Meubel Categorie: Chairs

Bench Chair, 1908


In the following years he designed several pieces of furniture, which were even more simple and sleek. In doing so, he was looking for ‘the new’, as he later described it.

The Bench Chair from 1908 is a design in which all superfluous components were left out. He used cheap pinewood and simple constructions. The backrest consists of a leather belt, fastened with copper nails.

Red-Blue Chair, 1919


In 1919 Rietveld designed the ‘red-blue’ chair, which at the time was created from brown stained wood.

That same year the chair was published in the magazine De Stijl. Rietveld wrote that he wanted to make a piece of furniture that stands freely in the space, where the shape wins over the material and that is easily produce by machines. In the same commentary, Van Doesburg called the chair: “… a slender creature of space (…) unintentional, but unmerciful processing of open spaces”.

Rietveld achieved the spatiality with, among other things, continuous slats and pen-hole connections.

The bevelled, later rectangular side panels disappeared with the versions from 1923 onwards.

In that year he painted the chair in the well-known primary De Stijl colours. That version could be seen in Utrecht at the exhibition ‘The Practical Housewife’. Possibly this exhibition was the direct cause for the colours of the chair. The exhibition interior, designed by Rietveld as a whole, may have led to the chair being matched to the space and in particular to the work of Van der Leck, who worked with primary colours as well.

This slatted armchair, as it was also called, was supplied by Rietveld in many colours, fitting in with the interior and according to the client’s wishes. For example, he made a monochrome red chair for himself and for the writer Til Brugman a completely white version, as part of an interior with colour design by Vilmos Huszár.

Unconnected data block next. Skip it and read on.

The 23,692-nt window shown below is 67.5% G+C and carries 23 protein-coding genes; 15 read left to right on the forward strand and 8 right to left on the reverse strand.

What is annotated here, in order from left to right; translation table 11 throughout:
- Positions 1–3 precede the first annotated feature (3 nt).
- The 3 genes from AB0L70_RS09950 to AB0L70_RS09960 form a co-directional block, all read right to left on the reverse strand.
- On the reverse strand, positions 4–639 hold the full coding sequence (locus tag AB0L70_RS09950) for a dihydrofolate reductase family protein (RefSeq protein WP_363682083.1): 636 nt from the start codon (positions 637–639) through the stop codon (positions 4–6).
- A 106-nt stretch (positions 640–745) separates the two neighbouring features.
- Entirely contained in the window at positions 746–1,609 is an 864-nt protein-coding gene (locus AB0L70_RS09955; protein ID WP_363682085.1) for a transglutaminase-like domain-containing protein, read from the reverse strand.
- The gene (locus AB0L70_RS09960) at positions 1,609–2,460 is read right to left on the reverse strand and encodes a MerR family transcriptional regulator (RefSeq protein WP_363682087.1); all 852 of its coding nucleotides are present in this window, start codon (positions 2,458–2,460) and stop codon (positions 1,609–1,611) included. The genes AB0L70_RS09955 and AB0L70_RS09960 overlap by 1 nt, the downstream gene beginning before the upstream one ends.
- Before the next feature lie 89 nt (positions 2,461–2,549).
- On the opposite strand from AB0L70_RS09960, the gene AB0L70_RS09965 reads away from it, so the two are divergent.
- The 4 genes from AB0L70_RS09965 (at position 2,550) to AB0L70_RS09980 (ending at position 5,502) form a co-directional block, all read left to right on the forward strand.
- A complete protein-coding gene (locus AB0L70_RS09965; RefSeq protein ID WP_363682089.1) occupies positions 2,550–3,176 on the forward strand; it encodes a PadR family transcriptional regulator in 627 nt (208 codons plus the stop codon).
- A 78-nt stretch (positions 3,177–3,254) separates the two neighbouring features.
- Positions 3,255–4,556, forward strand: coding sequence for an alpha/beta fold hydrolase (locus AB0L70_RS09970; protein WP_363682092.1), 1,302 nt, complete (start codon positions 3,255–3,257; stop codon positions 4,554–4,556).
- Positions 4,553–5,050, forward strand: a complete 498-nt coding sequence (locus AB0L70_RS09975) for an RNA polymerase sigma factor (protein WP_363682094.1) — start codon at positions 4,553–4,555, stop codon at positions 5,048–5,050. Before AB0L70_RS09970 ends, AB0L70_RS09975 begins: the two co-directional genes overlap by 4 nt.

For Charley Toorop he made a sea-green and a pink version, both monochrome, and a grey version with yellow edges. Paul Lemon and Peter Alma were given a black chair with white edges.

Berlin Chair, 1923


Originally this asymmetrical chair was designed for a modelling room for the ‘Juryfreie Kunstschau’ in Berlin. This in collaboration with Vilmos Huszár, who made the colour design. At the time, the design was probably only executed as a model.

Later, the chair was designed in both a version with the armrest on the left and as in a mirror image with the armrest on the right.

Tube-framed (Beugel) dining chair, 1927


This chair was one of the first pieces of furniture Rietveld designed using metal. The chair consists of two curved metal tubes, which form both the legs and the frame, to which a curved sheet of plywood is attached that forms the seat and backrest.

He designed different variations, a higher and lower chair, with and without armrests.

Birza Chair, 1927


From 1927 Rietveld would frequently design a one-piece chair. This is how the Birza chair, which is made from a single piece of fibre, came into being.

Utrecht armchair, 1935, and couch, 1956


The seat and backrest of this upholstered chair form an angle at that is positioned on the ground to the back of the unit. The front leg and armrest merge into one another and are perpendicular to one another. The benches have the same armrests and a straight or semicircular seat.

Aluminium Chair, 1941


In 1941 Rietveld designed the one-piece aluminium chair, a prototype for mechanical production in vulcanised fibre or other materials.

Mondial Chair, 1958


This chair was designed for the 1958 World Exhibition in Brussels. The chair was developed by Gerrit Rietveld together with his son Wim. The seat, legs and back are welded onto one rod. The chair is available with and without armrests.

Industrial production was and is done on a small scale.

Steltman Chair, 1963


This is the last furniture design by Gerrit Rietveld. The chair was designed for the interior of the Steltman Jeweller’s shop in The Hague, which he rebuilt. Each part of the chair is asymmetrical, but the whole shows itself as a balanced unit. The original design was made in wood with a white (sky)leather upholstery. Two mirror-image chairs, which together form a whole. These stood in front of a counter where wedding rings were selected.

Later versions of this chair were made in solid wood.